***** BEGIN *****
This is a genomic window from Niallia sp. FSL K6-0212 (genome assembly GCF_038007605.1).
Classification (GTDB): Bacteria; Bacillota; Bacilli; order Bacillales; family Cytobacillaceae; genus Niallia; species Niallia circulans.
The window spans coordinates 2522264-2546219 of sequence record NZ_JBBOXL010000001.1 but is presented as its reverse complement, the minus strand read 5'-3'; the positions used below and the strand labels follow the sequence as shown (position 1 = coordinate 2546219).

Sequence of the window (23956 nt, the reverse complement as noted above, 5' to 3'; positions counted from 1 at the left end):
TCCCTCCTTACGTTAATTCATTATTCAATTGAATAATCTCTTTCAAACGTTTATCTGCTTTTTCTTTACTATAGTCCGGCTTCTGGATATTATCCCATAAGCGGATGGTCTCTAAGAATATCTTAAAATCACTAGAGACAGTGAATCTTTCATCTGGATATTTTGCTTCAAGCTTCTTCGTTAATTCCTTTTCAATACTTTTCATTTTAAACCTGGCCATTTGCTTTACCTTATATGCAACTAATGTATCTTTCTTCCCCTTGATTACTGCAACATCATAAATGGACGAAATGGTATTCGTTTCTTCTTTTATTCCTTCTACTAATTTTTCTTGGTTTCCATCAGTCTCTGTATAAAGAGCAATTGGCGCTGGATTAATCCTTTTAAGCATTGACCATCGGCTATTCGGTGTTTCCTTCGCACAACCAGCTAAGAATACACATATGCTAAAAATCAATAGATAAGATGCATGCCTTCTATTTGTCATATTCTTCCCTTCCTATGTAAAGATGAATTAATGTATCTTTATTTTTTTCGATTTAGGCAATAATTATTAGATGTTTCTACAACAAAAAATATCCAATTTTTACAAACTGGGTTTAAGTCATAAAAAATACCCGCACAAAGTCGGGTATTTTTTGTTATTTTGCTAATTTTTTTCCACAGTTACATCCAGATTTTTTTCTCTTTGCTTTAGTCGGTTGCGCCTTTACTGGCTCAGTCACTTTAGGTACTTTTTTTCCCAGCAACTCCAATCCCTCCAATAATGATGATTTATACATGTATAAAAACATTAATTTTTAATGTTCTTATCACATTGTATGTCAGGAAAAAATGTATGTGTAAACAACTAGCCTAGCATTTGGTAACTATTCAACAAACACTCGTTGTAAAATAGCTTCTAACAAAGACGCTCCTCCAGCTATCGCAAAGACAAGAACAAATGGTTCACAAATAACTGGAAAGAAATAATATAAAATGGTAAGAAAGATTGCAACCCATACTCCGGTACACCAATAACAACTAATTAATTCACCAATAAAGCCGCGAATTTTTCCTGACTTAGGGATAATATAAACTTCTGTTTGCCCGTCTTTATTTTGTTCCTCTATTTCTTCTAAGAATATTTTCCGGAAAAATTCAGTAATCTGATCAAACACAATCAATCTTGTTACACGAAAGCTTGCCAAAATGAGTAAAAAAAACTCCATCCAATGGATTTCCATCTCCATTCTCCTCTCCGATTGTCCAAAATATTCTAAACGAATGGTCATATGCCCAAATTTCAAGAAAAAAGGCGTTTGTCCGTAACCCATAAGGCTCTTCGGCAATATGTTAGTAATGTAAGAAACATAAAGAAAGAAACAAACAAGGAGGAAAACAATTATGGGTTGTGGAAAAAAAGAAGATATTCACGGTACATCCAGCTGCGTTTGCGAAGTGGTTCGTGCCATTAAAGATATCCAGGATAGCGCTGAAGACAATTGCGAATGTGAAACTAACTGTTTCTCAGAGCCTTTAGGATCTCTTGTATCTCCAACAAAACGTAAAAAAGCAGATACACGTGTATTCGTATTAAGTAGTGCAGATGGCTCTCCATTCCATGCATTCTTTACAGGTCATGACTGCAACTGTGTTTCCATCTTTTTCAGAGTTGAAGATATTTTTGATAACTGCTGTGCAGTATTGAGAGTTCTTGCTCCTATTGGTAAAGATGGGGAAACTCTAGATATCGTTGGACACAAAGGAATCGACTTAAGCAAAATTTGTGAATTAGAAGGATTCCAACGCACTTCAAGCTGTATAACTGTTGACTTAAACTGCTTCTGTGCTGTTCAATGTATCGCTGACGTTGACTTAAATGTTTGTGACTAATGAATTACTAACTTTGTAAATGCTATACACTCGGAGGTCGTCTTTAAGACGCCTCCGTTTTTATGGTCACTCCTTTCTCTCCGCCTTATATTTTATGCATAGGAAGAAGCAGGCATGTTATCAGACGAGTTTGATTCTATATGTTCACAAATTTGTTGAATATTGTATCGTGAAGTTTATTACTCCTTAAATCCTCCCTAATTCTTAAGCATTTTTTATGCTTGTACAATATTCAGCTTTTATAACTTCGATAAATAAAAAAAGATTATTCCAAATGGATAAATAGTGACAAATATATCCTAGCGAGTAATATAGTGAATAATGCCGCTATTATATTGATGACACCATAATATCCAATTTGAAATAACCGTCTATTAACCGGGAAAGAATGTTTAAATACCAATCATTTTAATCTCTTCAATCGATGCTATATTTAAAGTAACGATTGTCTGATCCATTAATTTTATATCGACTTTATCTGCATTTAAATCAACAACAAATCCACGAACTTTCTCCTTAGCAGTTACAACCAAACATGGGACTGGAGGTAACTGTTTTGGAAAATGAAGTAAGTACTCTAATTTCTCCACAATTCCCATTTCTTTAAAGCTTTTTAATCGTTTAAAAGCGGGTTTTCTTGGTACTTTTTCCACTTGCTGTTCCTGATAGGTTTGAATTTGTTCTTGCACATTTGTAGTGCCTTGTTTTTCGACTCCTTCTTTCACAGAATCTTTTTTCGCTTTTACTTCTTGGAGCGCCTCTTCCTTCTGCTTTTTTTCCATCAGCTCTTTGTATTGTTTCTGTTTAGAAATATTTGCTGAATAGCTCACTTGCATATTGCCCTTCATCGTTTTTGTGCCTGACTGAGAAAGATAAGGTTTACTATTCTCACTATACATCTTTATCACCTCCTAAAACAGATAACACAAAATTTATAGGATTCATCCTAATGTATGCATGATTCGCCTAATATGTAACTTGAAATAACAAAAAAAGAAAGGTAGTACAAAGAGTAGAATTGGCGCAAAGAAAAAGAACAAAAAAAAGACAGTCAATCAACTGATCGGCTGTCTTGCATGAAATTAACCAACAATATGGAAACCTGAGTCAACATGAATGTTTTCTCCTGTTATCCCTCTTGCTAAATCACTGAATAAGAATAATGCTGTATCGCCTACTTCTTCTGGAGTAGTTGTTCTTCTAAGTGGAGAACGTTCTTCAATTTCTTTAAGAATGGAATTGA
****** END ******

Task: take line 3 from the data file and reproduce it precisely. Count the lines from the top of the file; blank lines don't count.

The window spans coordinates 2522264-2546219 of sequence record NZ_JBBOXL010000001.1 but is presented as its reverse complement, the minus strand read 5'-3'; the positions used below and the strand labels follow the sequence as shown (position 1 = coordinate 2546219).